A HERITAGE PRESERVED
BEFORE THE COLORS FADE
LETTER FROM THE CHAIRMAN
When The Great Earthquake struck New England, learned men blamed everything from God’s wrath to an overabundance of lightning rods in Boston. Two hundred and twenty-five years later, geologists are at last discovering the true causes.
It’s our most important, profitable, and adaptable crop—the true American staple. But where did it come from?
Americans first learned to read to save their souls, then to govern themselves. Now the need is not so clear.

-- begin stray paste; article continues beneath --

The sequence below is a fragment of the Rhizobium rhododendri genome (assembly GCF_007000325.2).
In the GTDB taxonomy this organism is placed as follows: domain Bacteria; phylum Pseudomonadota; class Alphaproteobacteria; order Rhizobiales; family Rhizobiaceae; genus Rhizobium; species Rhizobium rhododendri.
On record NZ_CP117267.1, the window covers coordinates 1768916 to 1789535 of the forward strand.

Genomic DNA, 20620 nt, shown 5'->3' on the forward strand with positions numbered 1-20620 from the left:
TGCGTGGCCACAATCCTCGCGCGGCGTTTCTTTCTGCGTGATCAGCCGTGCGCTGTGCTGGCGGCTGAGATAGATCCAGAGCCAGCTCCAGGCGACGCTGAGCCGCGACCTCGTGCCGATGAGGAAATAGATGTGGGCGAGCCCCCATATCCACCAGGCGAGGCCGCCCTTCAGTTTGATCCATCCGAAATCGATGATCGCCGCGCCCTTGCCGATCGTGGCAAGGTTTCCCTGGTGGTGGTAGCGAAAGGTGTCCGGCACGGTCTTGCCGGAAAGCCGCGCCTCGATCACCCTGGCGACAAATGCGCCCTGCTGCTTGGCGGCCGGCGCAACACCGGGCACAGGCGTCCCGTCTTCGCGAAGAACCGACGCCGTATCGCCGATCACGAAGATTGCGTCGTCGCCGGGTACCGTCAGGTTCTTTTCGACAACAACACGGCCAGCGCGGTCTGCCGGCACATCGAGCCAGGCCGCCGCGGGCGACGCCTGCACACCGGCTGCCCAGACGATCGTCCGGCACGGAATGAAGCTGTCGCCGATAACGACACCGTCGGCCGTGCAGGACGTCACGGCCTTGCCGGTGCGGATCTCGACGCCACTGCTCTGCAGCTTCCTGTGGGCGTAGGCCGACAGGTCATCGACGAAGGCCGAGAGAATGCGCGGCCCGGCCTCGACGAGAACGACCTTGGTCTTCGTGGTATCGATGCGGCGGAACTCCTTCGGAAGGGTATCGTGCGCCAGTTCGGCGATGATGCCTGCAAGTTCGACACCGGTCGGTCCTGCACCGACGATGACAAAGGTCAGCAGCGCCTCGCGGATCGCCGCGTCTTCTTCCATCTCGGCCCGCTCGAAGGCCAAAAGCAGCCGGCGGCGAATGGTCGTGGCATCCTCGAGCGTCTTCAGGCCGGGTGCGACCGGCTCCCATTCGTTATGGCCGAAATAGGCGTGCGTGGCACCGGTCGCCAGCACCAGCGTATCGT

When old James E. Taylor exercised his powers of near-total recall to set down memories of the Shenandoah campaign, he left us a unique record of a very new, very hazardous profession
With astonishing tenacity, the people of the rich river-mouth region of the Mississippi have remained what and where they are through two and a half centuries
It was fifty years ago that Bobby Jones won his Grand Slam, making him the only man who ever has—or probably ever will—conquer the “Impregnable Quadrilateral” of golf
“They tell me I have a beautiful boat,” said the challenger, Sir Thomas Lipton. “What I want is a boat to lift the Cup.”